The word 'vitamin' comes from the word 'vital' meaning necessary for life. The best way to get your vitamins is from food. That's because foods evolved with a certain level and mixture of vitamins, minerals and other nutrients that work with each other to support and compliment their individual roles. With a varied diet, it's easy to get all the nutrients you need. Below are groups of foods that contain abundant amounts of the vital nutrients. Getting your child to eat something from each group, every day, or several times a week is nature's best insurance policy for good health.
1. Oranges, tangerines, grapefruit, red peppers, spinach, and broccoli :
These foods provide 35 - 40 milligrams of vitamin C that a one to four-year-old requires. Kids need to get some vitamin C rich food daily because it cannot be stored in the body. Vitamin C helps reduce infections, supports and repairs muscles, bones, teeth and skin, and produces hormones to regulate basal metabolic rate and body temperature.
2. Fortified milk, cooked salmon, tuna canned in oil :
These foods provide Vitamin D. Vitamin D promotes calcium absorption and bone growth. Without it, bones can become thin, brittle, or misshapen. Very few foods naturally contain vitamin D (salmon, tuna, and mackerel are among the best sources) so government required the fortification of milk. Milk products like cheese and ice cream, are generally not vitamin D fortified. Besides these foods, the other way to get your daily requirement is from 15 minutes of direct sunlight each day. Our bodies can manufacture the vitamin D that we need if given enough sunlight. Balance your vitamin D intake with diet and outdoor activities. Remember to use sunscreen with SPF protection to minimize harsh exposure to UV light, especically if you are outside for a prolonged period and do not have additional protection from clothing. Make sure to get enough vitamin D in the winter if you live in minimal sunlight, northern climates. Your body can store extra vitamin D if you cannot get it everyday.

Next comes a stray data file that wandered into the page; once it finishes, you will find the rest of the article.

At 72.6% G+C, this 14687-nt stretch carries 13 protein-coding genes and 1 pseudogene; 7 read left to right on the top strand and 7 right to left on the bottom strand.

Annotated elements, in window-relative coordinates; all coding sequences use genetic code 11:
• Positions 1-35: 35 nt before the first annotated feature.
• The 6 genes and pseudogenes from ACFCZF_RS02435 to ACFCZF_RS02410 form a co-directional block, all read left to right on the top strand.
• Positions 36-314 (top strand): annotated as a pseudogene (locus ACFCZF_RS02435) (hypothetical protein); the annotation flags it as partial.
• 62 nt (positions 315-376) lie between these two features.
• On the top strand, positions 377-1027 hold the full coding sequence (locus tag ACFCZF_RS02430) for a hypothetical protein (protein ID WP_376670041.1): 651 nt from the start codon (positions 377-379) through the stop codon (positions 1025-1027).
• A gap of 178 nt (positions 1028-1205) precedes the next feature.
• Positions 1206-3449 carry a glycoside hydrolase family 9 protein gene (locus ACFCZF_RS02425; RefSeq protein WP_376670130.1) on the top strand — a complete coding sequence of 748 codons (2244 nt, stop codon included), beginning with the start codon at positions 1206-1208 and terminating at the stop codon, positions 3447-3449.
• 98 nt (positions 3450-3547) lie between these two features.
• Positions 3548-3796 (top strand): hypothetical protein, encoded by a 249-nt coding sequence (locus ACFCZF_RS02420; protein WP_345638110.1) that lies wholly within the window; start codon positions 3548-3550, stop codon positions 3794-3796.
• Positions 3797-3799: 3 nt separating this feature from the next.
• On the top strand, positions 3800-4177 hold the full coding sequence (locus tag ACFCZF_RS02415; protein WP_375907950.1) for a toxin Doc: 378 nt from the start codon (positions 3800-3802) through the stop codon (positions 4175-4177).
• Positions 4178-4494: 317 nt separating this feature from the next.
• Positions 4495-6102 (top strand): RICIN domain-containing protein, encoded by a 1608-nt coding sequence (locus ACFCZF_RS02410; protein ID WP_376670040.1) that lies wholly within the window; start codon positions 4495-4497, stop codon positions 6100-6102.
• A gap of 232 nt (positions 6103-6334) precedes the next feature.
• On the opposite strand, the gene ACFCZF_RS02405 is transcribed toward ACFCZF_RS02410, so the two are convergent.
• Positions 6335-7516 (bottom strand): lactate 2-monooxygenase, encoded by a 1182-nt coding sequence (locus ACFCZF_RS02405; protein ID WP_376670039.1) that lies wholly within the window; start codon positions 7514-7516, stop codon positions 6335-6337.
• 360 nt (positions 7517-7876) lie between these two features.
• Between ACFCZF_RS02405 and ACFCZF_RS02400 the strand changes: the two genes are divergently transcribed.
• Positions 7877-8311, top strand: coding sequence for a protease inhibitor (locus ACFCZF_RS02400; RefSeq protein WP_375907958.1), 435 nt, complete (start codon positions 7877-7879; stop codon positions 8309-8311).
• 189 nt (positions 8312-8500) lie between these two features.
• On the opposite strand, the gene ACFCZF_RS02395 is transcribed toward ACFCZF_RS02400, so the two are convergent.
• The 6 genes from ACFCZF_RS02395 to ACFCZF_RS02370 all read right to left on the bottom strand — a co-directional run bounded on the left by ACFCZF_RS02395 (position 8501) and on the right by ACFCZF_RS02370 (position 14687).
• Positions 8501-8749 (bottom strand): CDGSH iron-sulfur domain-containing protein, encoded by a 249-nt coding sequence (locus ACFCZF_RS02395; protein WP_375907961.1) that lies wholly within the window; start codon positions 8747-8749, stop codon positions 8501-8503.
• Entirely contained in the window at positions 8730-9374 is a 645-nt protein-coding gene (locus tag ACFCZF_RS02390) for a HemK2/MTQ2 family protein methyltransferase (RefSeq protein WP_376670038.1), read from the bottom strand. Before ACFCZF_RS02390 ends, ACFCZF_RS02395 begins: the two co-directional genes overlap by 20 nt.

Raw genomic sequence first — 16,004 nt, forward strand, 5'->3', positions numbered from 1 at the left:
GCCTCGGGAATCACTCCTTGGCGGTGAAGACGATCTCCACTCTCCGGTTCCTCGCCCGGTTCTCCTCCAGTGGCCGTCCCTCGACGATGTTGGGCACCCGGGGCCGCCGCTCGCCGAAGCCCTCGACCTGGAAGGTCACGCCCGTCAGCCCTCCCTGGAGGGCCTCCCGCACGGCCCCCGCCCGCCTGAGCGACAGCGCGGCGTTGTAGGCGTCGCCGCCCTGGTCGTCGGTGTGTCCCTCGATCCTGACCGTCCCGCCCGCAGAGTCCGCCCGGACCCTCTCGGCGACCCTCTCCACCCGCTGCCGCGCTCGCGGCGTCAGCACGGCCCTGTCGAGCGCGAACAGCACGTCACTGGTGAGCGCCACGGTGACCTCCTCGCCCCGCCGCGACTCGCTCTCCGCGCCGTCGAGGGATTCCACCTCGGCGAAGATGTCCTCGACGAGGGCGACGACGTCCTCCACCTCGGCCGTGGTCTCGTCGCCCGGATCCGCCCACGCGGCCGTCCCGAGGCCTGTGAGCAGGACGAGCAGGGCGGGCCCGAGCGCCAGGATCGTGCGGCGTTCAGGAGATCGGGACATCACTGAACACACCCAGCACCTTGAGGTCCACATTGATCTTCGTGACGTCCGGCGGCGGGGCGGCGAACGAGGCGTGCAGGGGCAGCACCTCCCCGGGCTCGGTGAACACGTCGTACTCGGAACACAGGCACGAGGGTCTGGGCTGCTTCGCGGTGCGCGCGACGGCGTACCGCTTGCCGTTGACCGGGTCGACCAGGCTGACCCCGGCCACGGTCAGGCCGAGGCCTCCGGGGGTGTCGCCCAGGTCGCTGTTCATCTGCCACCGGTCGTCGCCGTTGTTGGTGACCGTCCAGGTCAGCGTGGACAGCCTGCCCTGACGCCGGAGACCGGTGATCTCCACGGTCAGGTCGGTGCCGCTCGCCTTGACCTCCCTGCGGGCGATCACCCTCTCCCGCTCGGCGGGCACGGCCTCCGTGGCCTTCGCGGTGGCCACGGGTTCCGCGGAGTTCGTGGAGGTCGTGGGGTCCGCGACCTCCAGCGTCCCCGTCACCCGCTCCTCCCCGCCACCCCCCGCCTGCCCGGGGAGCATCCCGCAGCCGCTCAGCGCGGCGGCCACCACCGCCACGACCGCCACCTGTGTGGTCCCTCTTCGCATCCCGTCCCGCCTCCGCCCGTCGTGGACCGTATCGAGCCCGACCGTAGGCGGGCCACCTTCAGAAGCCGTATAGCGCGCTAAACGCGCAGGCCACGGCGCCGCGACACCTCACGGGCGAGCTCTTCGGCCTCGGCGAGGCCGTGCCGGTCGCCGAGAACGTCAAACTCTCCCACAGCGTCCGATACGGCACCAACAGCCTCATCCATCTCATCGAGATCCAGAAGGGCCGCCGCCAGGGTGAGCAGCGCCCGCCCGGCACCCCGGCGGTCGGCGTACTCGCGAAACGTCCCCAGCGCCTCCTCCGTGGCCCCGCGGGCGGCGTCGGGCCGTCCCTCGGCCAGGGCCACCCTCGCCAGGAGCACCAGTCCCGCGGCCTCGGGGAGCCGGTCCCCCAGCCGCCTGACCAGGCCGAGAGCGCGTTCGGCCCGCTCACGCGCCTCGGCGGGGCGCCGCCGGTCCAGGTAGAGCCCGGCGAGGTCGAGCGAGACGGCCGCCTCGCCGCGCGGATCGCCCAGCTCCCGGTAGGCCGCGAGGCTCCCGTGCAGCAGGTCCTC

3. Pumpkin, squash, spinach, carrots, sweet potatoes, apricots, mangos :
All of these foods contain rich amounts of beta-carotene, the material your body uses to make vitamin A. Vitamin A is a potent antioxidant that helps minimize and repair cell damage. It is also essential for good vision, especially night vision. Your body can store vitamin A, so this nutrient isn't needed everyday. Be sure to eat several servings a week from this list of foods.
4. Pumpkin and squash seeds, molasses, wheat germ, dried prunes,
All of these foods contain iron. Iron's main job is to transport oxygen around the body via normal red blood cell production. Many children do not get the iron they need. Since your body efficiently stores iron, a daily iron intake isn't absolutely necessary, although it is advised.
5. Dairy products, canned salmon, calcium fortified juices :
These foods provide the essential nutrient, calcium. Calcium is needed for bone growth and strength and without it, children cannot optimize their bone development. Child athletes with a calcium deficiency suffer more breaks and fractures. Calcium is needed every day due to the continual turnover of calcium from the bone.